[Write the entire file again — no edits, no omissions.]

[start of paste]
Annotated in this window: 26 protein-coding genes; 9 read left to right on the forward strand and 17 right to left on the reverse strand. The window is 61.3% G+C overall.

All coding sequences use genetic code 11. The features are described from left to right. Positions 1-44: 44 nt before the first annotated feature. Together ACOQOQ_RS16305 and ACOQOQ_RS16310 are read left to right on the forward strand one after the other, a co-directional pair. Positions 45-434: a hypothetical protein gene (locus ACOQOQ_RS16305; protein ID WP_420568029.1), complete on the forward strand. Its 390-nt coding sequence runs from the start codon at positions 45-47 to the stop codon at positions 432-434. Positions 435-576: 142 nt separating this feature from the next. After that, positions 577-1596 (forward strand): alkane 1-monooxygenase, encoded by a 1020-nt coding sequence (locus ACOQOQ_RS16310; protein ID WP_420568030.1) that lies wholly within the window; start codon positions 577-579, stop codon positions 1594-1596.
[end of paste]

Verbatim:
Annotated in this window: 26 protein-coding genes; 9 read left to right on the forward strand and 17 right to left on the reverse strand. The window is 61.3% G+C overall.

All coding sequences use genetic code 11. The features are described from left to right. Positions 1-44: 44 nt before the first annotated feature. Together ACOQOQ_RS16305 and ACOQOQ_RS16310 are read left to right on the forward strand one after the other, a co-directional pair. Positions 45-434: a hypothetical protein gene (locus ACOQOQ_RS16305; protein ID WP_420568029.1), complete on the forward strand. Its 390-nt coding sequence runs from the start codon at positions 45-47 to the stop codon at positions 432-434. Positions 435-576: 142 nt separating this feature from the next. After that, positions 577-1596 (forward strand): alkane 1-monooxygenase, encoded by a 1020-nt coding sequence (locus ACOQOQ_RS16310; protein ID WP_420568030.1) that lies wholly within the window; start codon positions 577-579, stop codon positions 1594-1596.